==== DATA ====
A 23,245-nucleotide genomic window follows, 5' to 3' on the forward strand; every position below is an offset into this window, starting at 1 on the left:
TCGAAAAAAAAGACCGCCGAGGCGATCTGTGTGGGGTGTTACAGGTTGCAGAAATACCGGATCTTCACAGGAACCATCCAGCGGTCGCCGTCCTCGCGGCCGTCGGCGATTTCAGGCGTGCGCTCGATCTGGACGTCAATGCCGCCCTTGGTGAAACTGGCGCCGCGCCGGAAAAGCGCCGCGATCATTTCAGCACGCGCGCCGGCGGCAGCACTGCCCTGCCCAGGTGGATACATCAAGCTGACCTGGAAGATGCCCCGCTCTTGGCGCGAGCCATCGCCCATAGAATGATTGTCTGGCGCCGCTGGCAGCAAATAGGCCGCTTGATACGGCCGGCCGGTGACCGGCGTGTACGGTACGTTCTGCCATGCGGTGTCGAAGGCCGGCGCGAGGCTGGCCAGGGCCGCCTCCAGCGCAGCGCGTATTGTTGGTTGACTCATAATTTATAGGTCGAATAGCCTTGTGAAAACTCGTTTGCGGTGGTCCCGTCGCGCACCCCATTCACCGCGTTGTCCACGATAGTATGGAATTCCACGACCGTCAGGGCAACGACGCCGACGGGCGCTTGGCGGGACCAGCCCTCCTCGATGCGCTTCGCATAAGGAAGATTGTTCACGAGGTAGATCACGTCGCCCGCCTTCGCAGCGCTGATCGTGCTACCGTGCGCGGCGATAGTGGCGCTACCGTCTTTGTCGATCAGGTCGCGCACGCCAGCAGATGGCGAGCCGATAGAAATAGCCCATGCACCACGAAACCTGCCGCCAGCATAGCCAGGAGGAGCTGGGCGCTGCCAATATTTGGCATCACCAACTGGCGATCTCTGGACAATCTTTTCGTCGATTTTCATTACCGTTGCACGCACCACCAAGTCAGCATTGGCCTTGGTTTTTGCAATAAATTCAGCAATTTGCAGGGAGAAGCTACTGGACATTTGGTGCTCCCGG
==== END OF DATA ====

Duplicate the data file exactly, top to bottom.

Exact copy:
A 23,245-nucleotide genomic window follows, 5' to 3' on the forward strand; every position below is an offset into this window, starting at 1 on the left:
TCGAAAAAAAAGACCGCCGAGGCGATCTGTGTGGGGTGTTACAGGTTGCAGAAATACCGGATCTTCACAGGAACCATCCAGCGGTCGCCGTCCTCGCGGCCGTCGGCGATTTCAGGCGTGCGCTCGATCTGGACGTCAATGCCGCCCTTGGTGAAACTGGCGCCGCGCCGGAAAAGCGCCGCGATCATTTCAGCACGCGCGCCGGCGGCAGCACTGCCCTGCCCAGGTGGATACATCAAGCTGACCTGGAAGATGCCCCGCTCTTGGCGCGAGCCATCGCCCATAGAATGATTGTCTGGCGCCGCTGGCAGCAAATAGGCCGCTTGATACGGCCGGCCGGTGACCGGCGTGTACGGTACGTTCTGCCATGCGGTGTCGAAGGCCGGCGCGAGGCTGGCCAGGGCCGCCTCCAGCGCAGCGCGTATTGTTGGTTGACTCATAATTTATAGGTCGAATAGCCTTGTGAAAACTCGTTTGCGGTGGTCCCGTCGCGCACCCCATTCACCGCGTTGTCCACGATAGTATGGAATTCCACGACCGTCAGGGCAACGACGCCGACGGGCGCTTGGCGGGACCAGCCCTCCTCGATGCGCTTCGCATAAGGAAGATTGTTCACGAGGTAGATCACGTCGCCCGCCTTCGCAGCGCTGATCGTGCTACCGTGCGCGGCGATAGTGGCGCTACCGTCTTTGTCGATCAGGTCGCGCACGCCAGCAGATGGCGAGCCGATAGAAATAGCCCATGCACCACGAAACCTGCCGCCAGCATAGCCAGGAGGAGCTGGGCGCTGCCAATATTTGGCATCACCAACTGGCGATCTCTGGACAATCTTTTCGTCGATTTTCATTACCGTTGCACGCACCACCAAGTCAGCATTGGCCTTGGTTTTTGCAATAAATTCAGCAATTTGCAGGGAGAAGCTACTGGACATTTGGTGCTCCCGG